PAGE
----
‘In the Snack Bar’ by Edwin Morgan is an emotional poem that explores the theme of bravery through the character of an old blind man. The characterisation of this old man and the imagery, word choice and line structure Morgan employs help to convey to the reader the main theme of bravery and also help to evoke sympathy and compassion for the disabled old man. The most significant poetic technique employed by Morgan in this emotional poem is undoubtedly imagery; the transferred epithet ‘dismal hump’ helps to convey to the reader the old man’s plight and the burden he literally has to carry with him all his life.
Morgan furthers the notion of the man’s plight through his use of the simile ‘like a monstrous animal caught in a tent/in some story’. The comparison of the disabled man to a monster dehumanises the man and further emphasises the extent of his plight and his isolation from society. This simile also conveys the man’s bravery as it shows that despite him being a prisoner of his own disability – or metaphorically ‘caught in a tent’ – he refuses to give in to the pressures of his disability and his detachment from society.
Morgan here, in my opinion, very effectively employs the simile and the transferred epithet to appeal to the reader and also to evoke sympathy for the disabled man which further augments the reader’s understating of the man’s bravery and endurance. Furthermore, Edwin Morgan’s clever line structure throughout the poem helps to emphasise the power of the human spirit.
For example, the repetition of the clichi?? ‘inch by inch’ emphasises the endurance of the old man and could also suggests that his life is like a clichi??- overused to him an perhaps monotonous but he still fights. The poet furthers the notion of this through further repetition: ‘He climbs, and steadily enough. /He climbs, we climb. He climbs /with many pauses. ‘ By placing a line break after ‘he climbs’ and ‘steadily enough’, the poet places deliberate weighting on the words at the end of the line to emphasise the endurance and bravery of the disabled man. This technique is used at various points throughout the poem.
For example: ”Wherever he could go it would be dark/ and yet he must trust men. Without embarrassment or shame/ he must announce his most pitiful needs/ in a public place. ‘ Notably, Morgan places a line break after ‘dark’ to remind the reader of the extent of his plight and after ‘shame’ to emphasise that the disabled man does not feel embarrassed or ashamed to ‘announce his most pitiful needs’ as he knows that he is obliged to, conveying his bravery.
In my opinion, this is a particularly effective technique employed by Morgan as it is used throughout the poem to place emphasis on the degree of the old man’s plight and enhances the reader’s sympathy for the man which in turn augments the reader’s understanding of the hardly sporadic theme of bravery/endurance. Furthermore, Edwin Morgan’s clever word choice in this poem is particularly effective in evoking sympathy from the reader and in conveying the disabled man’s endurance: ‘And slowly we go up. /The faltering, unfaltering steps.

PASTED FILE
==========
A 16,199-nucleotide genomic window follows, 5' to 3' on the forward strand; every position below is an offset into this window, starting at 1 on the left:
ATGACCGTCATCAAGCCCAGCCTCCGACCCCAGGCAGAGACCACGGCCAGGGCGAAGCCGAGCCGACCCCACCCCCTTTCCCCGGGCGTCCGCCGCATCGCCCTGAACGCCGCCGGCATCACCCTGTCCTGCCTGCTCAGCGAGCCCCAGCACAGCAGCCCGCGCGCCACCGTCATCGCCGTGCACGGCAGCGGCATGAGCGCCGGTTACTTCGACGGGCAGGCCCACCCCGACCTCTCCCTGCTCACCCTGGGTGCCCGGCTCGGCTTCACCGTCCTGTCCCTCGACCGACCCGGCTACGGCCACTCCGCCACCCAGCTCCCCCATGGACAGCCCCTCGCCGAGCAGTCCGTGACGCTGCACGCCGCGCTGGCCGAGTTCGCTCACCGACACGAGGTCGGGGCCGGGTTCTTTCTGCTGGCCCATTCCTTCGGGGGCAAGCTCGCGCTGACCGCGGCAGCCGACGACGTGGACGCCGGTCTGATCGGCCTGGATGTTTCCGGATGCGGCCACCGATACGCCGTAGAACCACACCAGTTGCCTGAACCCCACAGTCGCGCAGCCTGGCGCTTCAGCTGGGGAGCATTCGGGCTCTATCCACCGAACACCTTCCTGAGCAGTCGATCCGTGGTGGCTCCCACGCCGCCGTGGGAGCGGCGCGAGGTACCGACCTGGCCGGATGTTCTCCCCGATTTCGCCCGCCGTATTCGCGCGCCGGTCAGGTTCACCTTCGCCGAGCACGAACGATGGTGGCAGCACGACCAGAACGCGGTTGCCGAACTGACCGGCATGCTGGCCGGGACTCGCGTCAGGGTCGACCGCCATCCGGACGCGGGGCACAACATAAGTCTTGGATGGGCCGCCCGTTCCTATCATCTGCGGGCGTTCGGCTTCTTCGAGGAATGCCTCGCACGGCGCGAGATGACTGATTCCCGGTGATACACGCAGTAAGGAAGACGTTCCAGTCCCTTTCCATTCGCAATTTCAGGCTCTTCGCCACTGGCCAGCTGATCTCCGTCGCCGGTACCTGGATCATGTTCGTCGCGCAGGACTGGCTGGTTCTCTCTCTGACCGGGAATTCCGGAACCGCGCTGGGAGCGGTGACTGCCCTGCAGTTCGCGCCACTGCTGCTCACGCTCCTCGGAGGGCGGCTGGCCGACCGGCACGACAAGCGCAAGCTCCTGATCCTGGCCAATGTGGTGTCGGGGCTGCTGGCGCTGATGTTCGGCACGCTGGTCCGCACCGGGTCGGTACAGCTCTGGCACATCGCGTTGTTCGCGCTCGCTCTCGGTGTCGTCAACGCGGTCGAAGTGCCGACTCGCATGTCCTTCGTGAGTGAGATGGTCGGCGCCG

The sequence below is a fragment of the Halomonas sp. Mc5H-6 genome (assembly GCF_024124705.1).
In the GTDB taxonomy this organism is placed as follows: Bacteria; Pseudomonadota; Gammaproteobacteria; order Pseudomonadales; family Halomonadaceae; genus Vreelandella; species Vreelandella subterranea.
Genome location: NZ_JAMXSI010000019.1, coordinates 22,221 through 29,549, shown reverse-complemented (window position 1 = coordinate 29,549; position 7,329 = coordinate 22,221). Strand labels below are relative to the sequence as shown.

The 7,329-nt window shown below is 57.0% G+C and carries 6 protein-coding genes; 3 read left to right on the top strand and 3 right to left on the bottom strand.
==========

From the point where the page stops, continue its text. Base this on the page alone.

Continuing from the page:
‘ The paradox ‘faltering, unfaltering’ is employed to emphasise the man’s endurance and bravery which in turn further evokes sympathy from the reader. This links to the repetition of ‘slowly we go down’, reinforcing the determination of the disabled man. This is also reinforced through the scene in the toilet: ‘glad to leave the contraption and face the stairs’. Also, the use of the phrase ‘face the stairs’ gives the impression that the man feels he is facing a mountainous challenge but refuses to be defeated by his disability, again conveying his determination and linking to the main theme of the power of the human spirit.
In my opinion, Morgan’s clever word choice throughout the poem is also very sensory to place the reader in the disabled man’s shoes as he cannot see himself. This is particularly effective because it makes the poem more personal and immediate, evoking the reader’s empathy which also emphasises the old man’s bravery to the reader. More notably, the two latter techniques are brought together in one line to sum up the main themes of the poem: ‘but with that one/ persisting patience of the undefeated/ which is the nature of man when all is said.
‘ The line break after ‘undefeated’ places deliberate emphasis on the bravery/endurance of the man or the power of the human spirit. Also, the alliterative ‘persisting patience’ is employed to induce the reader’s sympathy to further enhance the notion of the man’s bravery. In my opinion, this particular line sums up the purpose of the poem, recapitulates the main theme of bravery and also very effectively conveys to the reader the poet’s main moral lesson through the didactic tone.
In conclusion, Edwin Morgan employs clever word choice, line structure and emotive imagery very effectively to successfully evoke the reader’s sympathy for the disabled old man and to help enhance the reader’s understanding of the main theme of the power of the human spirit. After all, without these poetic techniques, the poem would not be deemed as emotional and therefore would not appeal to the reader’s emotions as successfully as Morgan achieved.